Ask any marketer and they’re sure to say that they need a bigger budget. I did too – in fact I even had badges made with the number 25 when I wanted a $25 million budget (write in if you’re curious as to how much I really got and whether this internal campaign worked).
Now it’s not because we marketers want to live it up in Monte Carlo (ok, I did that too but for perfectly good reasons!). It’s because the competition is bigger or more profitable and therefore able to spend more.
Let’s face it – except for the top three brands in any category, the rest are challengers. And challengers have to be smarter with their marketing in order to become the leaders.
How can you market your product or service when you have less money than the competition? I’ve been building challenger brands since 1995 and having authored two books on this topic, I have some ideas I’d like to share.

Here are 5 tips to get started on low cost marketing:

1. Clear Positioning

It’s super important to answer the question of why someone should choose to buy your product or service as clearly and uniquely as possible. Try to describe this in 10 words or less without using the word “and”. Why do I say you should drop “and”? Because the more you have to say the more expensive – and less effective – it is!

2. Pick the right heuristic

Google conducted the messy middle research to understand online buying behaviour. One of my key takeaways from that research is that when consumers search for an offering online they look for shortcuts. For example, if they’re searching for a phone they may just compare the cameras if photos is the most important aspect. Take the example of Indigo airlines where we are clear about its value proposition – on time arrival. Or Maggi noodles – where the time taken to cook it is more important than nutrition or taste.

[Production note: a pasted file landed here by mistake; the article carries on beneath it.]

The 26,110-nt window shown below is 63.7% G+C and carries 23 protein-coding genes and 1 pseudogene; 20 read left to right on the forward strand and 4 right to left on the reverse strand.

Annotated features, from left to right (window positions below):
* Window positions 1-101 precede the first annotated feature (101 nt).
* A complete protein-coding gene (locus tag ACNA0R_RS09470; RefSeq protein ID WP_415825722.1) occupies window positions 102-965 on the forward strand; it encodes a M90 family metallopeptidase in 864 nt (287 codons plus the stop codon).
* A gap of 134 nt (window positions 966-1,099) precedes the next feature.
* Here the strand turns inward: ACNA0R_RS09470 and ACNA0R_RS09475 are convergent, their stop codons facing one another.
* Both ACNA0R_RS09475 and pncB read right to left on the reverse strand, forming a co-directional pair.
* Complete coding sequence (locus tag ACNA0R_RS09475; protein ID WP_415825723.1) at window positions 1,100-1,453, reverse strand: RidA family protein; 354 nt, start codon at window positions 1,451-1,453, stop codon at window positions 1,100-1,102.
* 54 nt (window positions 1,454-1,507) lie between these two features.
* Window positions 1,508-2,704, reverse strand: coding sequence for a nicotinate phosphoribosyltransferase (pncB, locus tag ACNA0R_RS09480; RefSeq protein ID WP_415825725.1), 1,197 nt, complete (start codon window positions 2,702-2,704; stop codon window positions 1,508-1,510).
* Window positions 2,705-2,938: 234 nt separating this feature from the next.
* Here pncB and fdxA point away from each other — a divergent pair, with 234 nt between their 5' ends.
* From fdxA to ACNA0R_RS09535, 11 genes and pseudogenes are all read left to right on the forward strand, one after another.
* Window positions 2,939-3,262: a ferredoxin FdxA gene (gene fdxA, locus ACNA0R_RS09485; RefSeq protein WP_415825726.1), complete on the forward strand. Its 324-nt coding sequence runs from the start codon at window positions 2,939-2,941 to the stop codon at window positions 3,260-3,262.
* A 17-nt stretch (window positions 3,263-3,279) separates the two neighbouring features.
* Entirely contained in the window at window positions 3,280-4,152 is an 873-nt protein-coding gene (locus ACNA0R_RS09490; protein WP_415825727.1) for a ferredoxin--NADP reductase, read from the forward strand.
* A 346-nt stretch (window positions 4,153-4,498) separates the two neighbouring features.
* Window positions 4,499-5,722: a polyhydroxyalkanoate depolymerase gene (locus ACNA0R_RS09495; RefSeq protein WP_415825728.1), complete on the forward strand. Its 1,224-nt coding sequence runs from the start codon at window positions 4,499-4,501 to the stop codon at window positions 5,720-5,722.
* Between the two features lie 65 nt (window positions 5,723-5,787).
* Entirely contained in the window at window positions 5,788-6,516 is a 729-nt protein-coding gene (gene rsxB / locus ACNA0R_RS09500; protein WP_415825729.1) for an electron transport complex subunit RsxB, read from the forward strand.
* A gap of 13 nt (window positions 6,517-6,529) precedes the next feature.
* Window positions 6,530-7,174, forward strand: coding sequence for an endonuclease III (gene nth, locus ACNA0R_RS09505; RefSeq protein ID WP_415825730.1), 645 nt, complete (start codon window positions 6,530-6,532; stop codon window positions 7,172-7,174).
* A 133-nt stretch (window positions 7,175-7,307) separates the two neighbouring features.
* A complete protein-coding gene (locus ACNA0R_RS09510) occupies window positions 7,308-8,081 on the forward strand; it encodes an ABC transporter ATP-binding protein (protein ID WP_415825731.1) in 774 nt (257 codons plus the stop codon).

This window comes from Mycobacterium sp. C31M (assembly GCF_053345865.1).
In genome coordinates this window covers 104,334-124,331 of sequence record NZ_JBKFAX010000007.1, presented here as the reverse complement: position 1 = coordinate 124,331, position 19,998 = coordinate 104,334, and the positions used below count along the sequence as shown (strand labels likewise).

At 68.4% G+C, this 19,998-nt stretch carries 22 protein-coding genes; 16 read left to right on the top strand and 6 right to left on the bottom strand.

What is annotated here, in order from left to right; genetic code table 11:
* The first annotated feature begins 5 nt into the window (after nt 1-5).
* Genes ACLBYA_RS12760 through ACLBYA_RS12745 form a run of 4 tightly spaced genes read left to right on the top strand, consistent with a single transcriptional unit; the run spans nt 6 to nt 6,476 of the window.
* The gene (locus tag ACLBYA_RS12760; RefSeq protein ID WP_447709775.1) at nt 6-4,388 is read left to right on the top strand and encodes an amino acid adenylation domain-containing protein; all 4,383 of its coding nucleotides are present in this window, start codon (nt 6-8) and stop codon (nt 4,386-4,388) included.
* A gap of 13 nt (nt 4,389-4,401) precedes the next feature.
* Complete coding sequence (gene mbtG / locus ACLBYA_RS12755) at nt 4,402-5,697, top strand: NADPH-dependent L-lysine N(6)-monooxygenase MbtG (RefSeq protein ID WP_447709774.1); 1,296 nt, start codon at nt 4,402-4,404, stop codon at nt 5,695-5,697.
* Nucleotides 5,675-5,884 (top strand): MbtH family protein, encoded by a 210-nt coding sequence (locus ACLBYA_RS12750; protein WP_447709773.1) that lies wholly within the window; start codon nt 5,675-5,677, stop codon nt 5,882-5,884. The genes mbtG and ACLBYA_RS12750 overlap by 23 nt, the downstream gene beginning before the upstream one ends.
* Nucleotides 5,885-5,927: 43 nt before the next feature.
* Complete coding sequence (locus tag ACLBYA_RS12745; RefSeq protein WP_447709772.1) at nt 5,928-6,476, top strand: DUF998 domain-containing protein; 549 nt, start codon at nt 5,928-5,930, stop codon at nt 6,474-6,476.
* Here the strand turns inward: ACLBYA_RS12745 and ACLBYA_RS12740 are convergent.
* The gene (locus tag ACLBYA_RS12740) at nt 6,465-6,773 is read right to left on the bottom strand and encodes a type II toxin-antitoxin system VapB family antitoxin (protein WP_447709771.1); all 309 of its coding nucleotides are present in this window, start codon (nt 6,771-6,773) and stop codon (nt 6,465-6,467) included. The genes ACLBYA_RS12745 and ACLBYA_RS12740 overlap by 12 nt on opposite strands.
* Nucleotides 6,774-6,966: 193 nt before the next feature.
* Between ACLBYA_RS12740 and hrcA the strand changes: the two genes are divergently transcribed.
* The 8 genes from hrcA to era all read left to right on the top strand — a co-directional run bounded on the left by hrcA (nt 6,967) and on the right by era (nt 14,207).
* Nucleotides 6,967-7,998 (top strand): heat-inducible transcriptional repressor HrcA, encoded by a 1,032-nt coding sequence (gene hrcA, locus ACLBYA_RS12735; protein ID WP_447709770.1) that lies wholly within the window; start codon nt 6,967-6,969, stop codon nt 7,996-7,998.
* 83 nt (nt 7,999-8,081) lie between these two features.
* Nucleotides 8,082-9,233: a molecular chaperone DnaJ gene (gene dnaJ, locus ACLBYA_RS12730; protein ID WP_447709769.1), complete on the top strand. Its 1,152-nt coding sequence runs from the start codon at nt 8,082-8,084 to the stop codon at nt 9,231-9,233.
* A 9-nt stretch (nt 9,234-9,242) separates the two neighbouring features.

Identifying the right heuristic for your audience can save you huge amounts in marketing as you will be memorable and relevant to the chosen few.

3. Build Credibility:

Even the most brilliant and splashy of campaigns will not deliver results if no-one believes their claims. (One reason why oodles of VC investment cannot guarantee success.)
Social proof helps – when your customers share their wonderful experiences on social media. But word of mouth – while valuable – is notoriously hard to control. Sebamed did indeed spend a lot of money on advertising for a short while, but compared to HUL it was tiny. Credibility was built on a scientific concept – pH. Other popular props are industry associations, awards, academic institutions.

4. Partnerships:

Clubbing your marketing spend with another brand’s can help both of you amplify your voice. Look for brands where there is a symbiotic association. Tech product companies do this all the time – they tie up with IT services companies to expand their reach to other customers. Home finance companies partner with real estate companies to boost their reach. Effectiveness comes from identifying the right partner and then creating an innovative outreach program.

5. Diffusion:

Getting your products to sell themselves is an ideal situation, right? Apparel brands do this all the time – for example, every time you sport the Nike logo you become a walking billboard which says “Want to look as cool as me? Shop Nike”. Uber baked in diffusion by offering a discount code for every rider. It’s much harder for ingredient brands, but some, like Intel have tried hard.
Empowering your customers to sell on your behalf with a win-win proposition can help get your brand viral at a low cost.

Last piece of advice – take risks! Do things differently. Man bites dog is not exciting, but man bites dog – that gets talked about. Ensure that you have a strong point of view aligned with your position and feel free to speak about it whenever possible.
Thanks for reading!

I’m tired of being told to “Stay safe”. So I’ll wrap with Breathe Wisely.
Have a great week!


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